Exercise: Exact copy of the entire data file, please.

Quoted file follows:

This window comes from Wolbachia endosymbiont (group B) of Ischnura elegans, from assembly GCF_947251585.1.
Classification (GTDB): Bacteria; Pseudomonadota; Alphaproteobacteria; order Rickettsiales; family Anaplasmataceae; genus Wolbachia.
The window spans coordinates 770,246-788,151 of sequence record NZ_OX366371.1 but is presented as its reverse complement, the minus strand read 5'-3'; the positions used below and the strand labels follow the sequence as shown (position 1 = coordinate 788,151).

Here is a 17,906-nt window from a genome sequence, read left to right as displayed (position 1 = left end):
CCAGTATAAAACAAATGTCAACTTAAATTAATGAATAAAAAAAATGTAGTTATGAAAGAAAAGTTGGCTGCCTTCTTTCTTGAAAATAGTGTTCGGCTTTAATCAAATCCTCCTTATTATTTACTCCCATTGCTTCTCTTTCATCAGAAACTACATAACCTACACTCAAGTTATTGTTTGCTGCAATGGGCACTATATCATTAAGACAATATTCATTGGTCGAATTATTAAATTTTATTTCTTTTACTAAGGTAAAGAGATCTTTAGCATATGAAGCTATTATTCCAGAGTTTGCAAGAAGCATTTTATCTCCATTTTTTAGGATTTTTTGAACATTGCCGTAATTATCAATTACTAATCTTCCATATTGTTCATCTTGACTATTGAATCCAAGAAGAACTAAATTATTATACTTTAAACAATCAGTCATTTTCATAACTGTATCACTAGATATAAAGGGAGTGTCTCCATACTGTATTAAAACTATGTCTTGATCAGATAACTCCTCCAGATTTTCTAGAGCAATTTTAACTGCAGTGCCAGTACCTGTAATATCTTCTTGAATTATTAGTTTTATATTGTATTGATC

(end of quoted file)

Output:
This window comes from Wolbachia endosymbiont (group B) of Ischnura elegans, from assembly GCF_947251585.1.
Classification (GTDB): Bacteria; Pseudomonadota; Alphaproteobacteria; order Rickettsiales; family Anaplasmataceae; genus Wolbachia.
The window spans coordinates 770,246-788,151 of sequence record NZ_OX366371.1 but is presented as its reverse complement, the minus strand read 5'-3'; the positions used below and the strand labels follow the sequence as shown (position 1 = coordinate 788,151).

Here is a 17,906-nt window from a genome sequence, read left to right as displayed (position 1 = left end):
CCAGTATAAAACAAATGTCAACTTAAATTAATGAATAAAAAAAATGTAGTTATGAAAGAAAAGTTGGCTGCCTTCTTTCTTGAAAATAGTGTTCGGCTTTAATCAAATCCTCCTTATTATTTACTCCCATTGCTTCTCTTTCATCAGAAACTACATAACCTACACTCAAGTTATTGTTTGCTGCAATGGGCACTATATCATTAAGACAATATTCATTGGTCGAATTATTAAATTTTATTTCTTTTACTAAGGTAAAGAGATCTTTAGCATATGAAGCTATTATTCCAGAGTTTGCAAGAAGCATTTTATCTCCATTTTTTAGGATTTTTTGAACATTGCCGTAATTATCAATTACTAATCTTCCATATTGTTCATCTTGACTATTGAATCCAAGAAGAACTAAATTATTATACTTTAAACAATCAGTCATTTTCATAACTGTATCACTAGATATAAAGGGAGTGTCTCCATACTGTATTAAAACTATGTCTTGATCAGATAACTCCTCCAGATTTTCTAGAGCAATTTTAACTGCAGTGCCAGTACCTGTAATATCTTCTTGAATTATTAGTTTTATATTGTATTGATC